Durham, North Carolina – Did you know that many spooky locations of major events in Stranger Things are based on real locations right here in the Triangle?
Before the rest of Season 4 is released on Netflix next weekend, you can visit the eerie crossroads of Kerley and Cornwallis in Durham – a heavily wooded intersection near Duke Forest, which is the exact location known as Mirkwood in the series, where Will Byers is first chased by the demogorgon before disappearing into the Upside Down.
Mirkwood isn’t the only location referenced in Stranger Things, whose writers the Duffer Brothers grew up in Durham, attending Charles E. Jordan High School. There is also mention of the iconic restaurant Enzo’s, the Eno River, Lake Jordan, and the iconic neighborhood with “good Halloween candy” known as Lochn’ora. There are also theories that the rock quarry where ‘Will’s body’ is located is the same quarry the Durham students visited at the River Eno – and that the Dungeons & Dragon panic of season 4 could make referencing urban legends and a true murder case centered on NC state steam tunnels.
In fact, much of Hawkins is based on Durham and the Triangle itself – and the childhood memories of Ross and Matt Duffer.
“These places are within a mile or two radius of each other,” says Heath Jones, a YouTuber known as Uncle Clockwork who grew up in Durham in the 1980s.
Much like the kids in Stranger Things, he spent his teenage years at “Hawkins” and even played Dungeons & Dragons in his mom’s basement with his friends. He investigated many of the series’ “hidden references” to the Triangle – some well-known and some a bit more mysterious.
With his tips, you can also visit the spookiest places in Hawkins before watching the final episodes of Season 4 of Stranger Things.
Actual Stranger Things locations in Durham
Jones’ teenage years were a lot like the kids in Stranger Things. He even attended the same high school as the Duffer brothers.
“The show really brought back flashbacks of my childhood very strongly,” Jones says. “When they dressed up as Ghostbusters at Lochn’ora, it was my favorite movie that year. They were playing Dragon’s Lair, and it was one of my favorite games. The kids in the show do exactly that which I was doing in the 1980s.
He make a video visiting some of the Durham locations referenced in the show and sharing some of his insights and childhood memories.
“You can actually find fan-made maps and official Hawkins maps online that show how everything is laid out,” he says. “You’ll start to see all kinds of different Durham landmarks.”
1. Black wood
Mirkwood is one of the most popular real places to visit on a Durham Stranger Things tour.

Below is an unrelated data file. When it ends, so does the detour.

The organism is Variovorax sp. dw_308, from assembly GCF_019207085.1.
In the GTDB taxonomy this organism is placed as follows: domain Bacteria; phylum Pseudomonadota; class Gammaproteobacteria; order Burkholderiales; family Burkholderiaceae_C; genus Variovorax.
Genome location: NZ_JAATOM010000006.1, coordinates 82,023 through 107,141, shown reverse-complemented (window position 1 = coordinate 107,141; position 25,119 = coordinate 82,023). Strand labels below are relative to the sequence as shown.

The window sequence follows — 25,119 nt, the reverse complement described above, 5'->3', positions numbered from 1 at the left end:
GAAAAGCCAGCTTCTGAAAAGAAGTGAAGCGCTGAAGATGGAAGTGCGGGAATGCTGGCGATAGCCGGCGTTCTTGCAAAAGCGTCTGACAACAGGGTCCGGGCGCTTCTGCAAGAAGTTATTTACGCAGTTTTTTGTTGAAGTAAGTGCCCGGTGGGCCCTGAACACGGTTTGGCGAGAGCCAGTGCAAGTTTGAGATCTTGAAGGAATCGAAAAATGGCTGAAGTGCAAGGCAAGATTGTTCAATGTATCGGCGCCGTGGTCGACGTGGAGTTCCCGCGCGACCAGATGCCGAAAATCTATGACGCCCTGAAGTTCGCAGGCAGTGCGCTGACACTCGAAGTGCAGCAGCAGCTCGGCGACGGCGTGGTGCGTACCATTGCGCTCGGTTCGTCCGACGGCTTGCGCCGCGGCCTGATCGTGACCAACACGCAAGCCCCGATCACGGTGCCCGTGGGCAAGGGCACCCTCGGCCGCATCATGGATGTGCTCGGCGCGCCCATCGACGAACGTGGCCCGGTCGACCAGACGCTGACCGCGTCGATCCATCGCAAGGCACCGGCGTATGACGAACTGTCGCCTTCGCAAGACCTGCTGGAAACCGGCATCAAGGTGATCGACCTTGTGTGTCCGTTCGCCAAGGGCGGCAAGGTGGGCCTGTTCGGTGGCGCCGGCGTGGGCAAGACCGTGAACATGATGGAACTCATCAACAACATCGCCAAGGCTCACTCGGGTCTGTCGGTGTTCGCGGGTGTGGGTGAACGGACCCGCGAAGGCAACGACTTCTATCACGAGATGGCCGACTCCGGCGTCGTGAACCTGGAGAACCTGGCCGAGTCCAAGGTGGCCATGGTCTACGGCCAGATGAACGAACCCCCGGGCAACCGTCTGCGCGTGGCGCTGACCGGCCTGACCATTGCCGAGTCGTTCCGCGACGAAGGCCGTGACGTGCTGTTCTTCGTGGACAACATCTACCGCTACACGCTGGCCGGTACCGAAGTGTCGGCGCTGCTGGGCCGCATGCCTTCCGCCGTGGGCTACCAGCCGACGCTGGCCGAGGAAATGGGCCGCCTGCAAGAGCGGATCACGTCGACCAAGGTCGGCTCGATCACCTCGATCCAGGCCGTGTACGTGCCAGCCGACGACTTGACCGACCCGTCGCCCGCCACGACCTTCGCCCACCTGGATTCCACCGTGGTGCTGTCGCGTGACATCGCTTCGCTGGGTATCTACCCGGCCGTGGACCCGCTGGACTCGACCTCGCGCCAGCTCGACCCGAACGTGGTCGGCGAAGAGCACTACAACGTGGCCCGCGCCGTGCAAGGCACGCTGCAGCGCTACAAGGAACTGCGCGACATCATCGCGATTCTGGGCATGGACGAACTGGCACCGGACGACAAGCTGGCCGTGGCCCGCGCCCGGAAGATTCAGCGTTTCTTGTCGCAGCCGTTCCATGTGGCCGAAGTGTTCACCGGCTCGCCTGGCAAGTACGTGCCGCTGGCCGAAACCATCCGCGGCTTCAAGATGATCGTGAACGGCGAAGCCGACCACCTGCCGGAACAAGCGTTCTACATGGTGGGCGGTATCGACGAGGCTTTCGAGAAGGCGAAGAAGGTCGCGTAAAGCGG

In the show, the kids tell the police that Will Byers has gone missing around Mirkwood, which is their personal nickname for the place “where Kerley and Cornwallis meet”. Kids pick the nickname Mirkwood based on the largest forest in Lord of the Rings, because the intersection is on a spooky stretch of road surrounded by dense forest.
Eagle-eyed viewers like Jones immediately recognized the intersection of Kerley and Cornwallis as a very real intersection that exists in Durham.
Much like the intersection in the show, the real intersection is also surrounded by a very odd looking heavily wooded area near Duke Forest. One can almost imagine children rummaging through the thick, wild woods in search of their friend Will.
It makes you wonder if the Duffer brothers grew up telling ghost stories about the woods near Kerley and Cornwallis when they lived in the area.
Loch Nora is the Halloween candy district, where people hand out “full size candy bars”.
Loch Nora is known as a wealthy community in Hawkins. In Durham, not far from Kerley and Cornwallis, there is an area known as Lochn’ora, which is also a large area with beautiful houses.
Even more proof that it’s supposed to be in the same place: The curved brick sign and lettering at the entrance to the neighborhood in the TV show closely matches the actual entrance sign.
Can anyone from Durham confirm – does this area also give out good Halloween candy?
3. Jordan Lake, the Eno River (and Rock Quarry)
In Season 2, Will Byers creates a series of drawings that are eventually assembled into a map revealing secret underground tunnels. Bob Newby identifies two bodies of water that Triangle members have found instantly familiar: the Eno River and “Jordan Lake”.
However, Jones also uncovered a potential mystery. Jones thinks the rock quarry where “Will’s body” is located in season one could potentially be a reference to Eno Rock’s career.
“There’s a park located off Howe Street off I-85, and if you walk through the woods, you’ll find the rock quarry,” he says.
Jones says all of the students at Jordan High School, where the Duffer brothers attended, used to visit the rock quarry for Senior Skip Day, so it would have been a popular spot, likely well-known to the brothers.